Pre-Auction Analysis: Christie’s, Geneva Magnificent Jewels, November 13th 2018
Our Pre-Auction Analysis focuses on elements that are hidden from the unprofessional eye. As always, we will describe the important visual elements for those who cannot attend the preview. We will discuss characteristics such as Undertone, Color Dispersion, and Inner-Grade (UDI; a detailed explanation appears at the bottom of this article).
We use grades 1, 2, 3, and 4, 1 being the lowest grade. Grade 4+ is granted in rare cases and stands for stones with an exceptional characteristic. Stones that receive a minimum total UDI score of 8, without a remark, are considered to be “Gems” and are mostly suitable for high-end jewelry, collectors and the investment community.
For your convenience, we have added direct links for the GIA reports.
- All images in this article review were taken with an iPhone 10, no filters were applied.
- All auction valuations are per carat and in US Dollars.
Christie’s, Geneva Magnificent Jewels, November 13th 2018
18.96 carat Fancy Vivid Pink, cut-cornered rectangular cut, VS1
High catalog estimation: $2,657,463 per carat
Realized Price: $2,631,901 per carat
This is a very large, vivid, pink diamond with a low depth percentage, rarely seen in this weight and model. Like many Type IIa pink diamonds, the graining lines create an oily look, to the point where it is visible to the naked eye and harms the translucency. In most cases, graining lines are translated to a VVS clarity. In this case, due to the heavy presence of the graining, it received the VS1 grade. The color dispersion is average, even for a step cut. The Inner-grad is average, as well as the undertone.
Total Quality Score: 9 – heavy graining
(*FCRF image is not availble)
To review the GIA Report Click here (2191528443)
81.40 carat Fancy intense yellow Briolette cut, VS2
High catalog estimation: $30,949 per carat
Realized Price: $35,200 per carat
Although this shape brings an excellent yield from the rough, Fancy color Briolettes are rarely seen in the marketplace. One of the reasons for that is because a Briolette diamond retains color poorly. Due to the fact that light passes uninterruptedly, and with very little reflections within this 360° drop shape, color will be seen mainly on the edges of the diamond. As such, low color dispersion is inherent and should not affect the general grade. If the initial rough would have been polished to a classic pear shape, it’s probable that it would have been a vivid yellow.
Total Quality Score: 8
To review the GIA Report Click here (5151849719)
8.25 carat Fancy Deep, Orangy-Pink, cut-cornered rectangular mixed cut, VVS1
High catalog estimation: $427,513 per carat
Realized Price: $448,166 per carat
A relatively rare combination between the ‘Deep’ saturation and the color mix, especially in this carat size. The graining in the stone is quite visible but doesn’t effect the translucency of the crystal. A warm undertone “comes with the territory” when ‘Orange’ is a modifier but overall, it doesn’t have a strong brown look most of these diamonds have; color dispersion is high.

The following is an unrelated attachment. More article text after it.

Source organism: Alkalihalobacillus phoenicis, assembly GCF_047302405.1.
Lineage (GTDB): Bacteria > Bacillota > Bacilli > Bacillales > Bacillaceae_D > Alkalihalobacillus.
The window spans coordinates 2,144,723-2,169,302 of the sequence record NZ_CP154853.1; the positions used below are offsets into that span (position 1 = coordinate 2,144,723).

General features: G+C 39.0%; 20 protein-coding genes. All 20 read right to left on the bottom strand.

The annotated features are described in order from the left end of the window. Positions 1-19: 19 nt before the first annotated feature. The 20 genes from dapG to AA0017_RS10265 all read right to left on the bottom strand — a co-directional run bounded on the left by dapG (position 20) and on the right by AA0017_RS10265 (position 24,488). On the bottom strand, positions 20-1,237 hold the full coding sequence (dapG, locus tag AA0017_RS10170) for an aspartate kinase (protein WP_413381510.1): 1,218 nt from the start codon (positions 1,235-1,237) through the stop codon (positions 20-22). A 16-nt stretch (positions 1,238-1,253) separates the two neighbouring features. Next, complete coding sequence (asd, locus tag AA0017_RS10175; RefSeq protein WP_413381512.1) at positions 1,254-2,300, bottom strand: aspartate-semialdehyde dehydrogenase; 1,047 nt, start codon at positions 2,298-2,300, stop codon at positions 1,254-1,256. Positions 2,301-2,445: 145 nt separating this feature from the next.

Total Quality Score: 11
To review the GIA Report Click here (5171375961)
7.58 carat Fancy Bluish-Green, round-cornered square cut, VS1
High catalog estimation: $199,415 per carat
Not Sold – Didn’t reach the minimum
This 7.58ct was modified from what used to be an old mine cut diamond, polished at the beginning of the previous century. The modified fact alignment is quite obvious and the uneven color distribution supports that notion. The strong, blue fluorescence has a little impact on the overall esthetic.
Total Quality Score: 7
To review the GIA Report Click here (2165546962)
8.85 A Fancy Blue pear, modified brilliant-cut, VS2
8.79 carat Fancy Orangy-Pink pear, modified brilliant cut, VVS2
High catalog estimation: $342,759 per carat
Realized Price: $263,511 per carat
8.85 – A Fancy Blue Pear Shape with almost no gray undertone and a low color dispersion.
Total Quality Score: 7
8.79 – A Fancy Orangy-Pink with a very warm undertone and average color dispersion.
Total Quality Score: 7
To review the GIA Report Click here (13688407)
To review the GIA Report Click here (12996469)
We use 1, 2, 3, 4, and 4+ to grade the three visual elements that GIA is silent about, however, impact the value dramatically.
Inner-Grade refers to the strength of color within each GIA saturation category:
Grade 1 weakest, bordering the saturation below.
Grade 2 weak (most abounded).
Grade 3 full-bodied color (above average).
Grade 4 very strong saturation.
Grade 4+ applies for the vivid category only, exhibiting the strongest possible saturation (rarely seen).
Undertone refers to a subtle hue influence in the body color of the stone.
A Fancy Blue Diamond with a significant gray presence in its general appearance will be graded with a low undertone grade of 1. A Fancy Bue that has no gray influence and will be close to a primary blue will receive the grade, 4.
In a Pink Fancy Color Diamond, a stone with a warm undertone (such as orange or brown) will receive a low undertone grade. A pink stone with a cold undertone (such as purple) will receive a high grade.
In Yellow Fancy Color Diamonds, low foreign influence or a light orange influence will grant the stone a high undertone grade. When the yellow undertone looks like a true primary yellow, it will receive the rare grade 4+. Green and brown undertones will grant a low grade in the yellow category.
Color Dispersion relates to how well the color is dispersed in the face-up view of a Fancy Color Diamond, regardless whether the GIA grades the stone as even. A stone with many colorless areas will receive the grade 1, while a stone that exhibits its face-up view with no colorless patches will receive the grade 4+. Unlike the first two elements, the color dispersion is not a gemological quality and has only to do with cutter proficiency.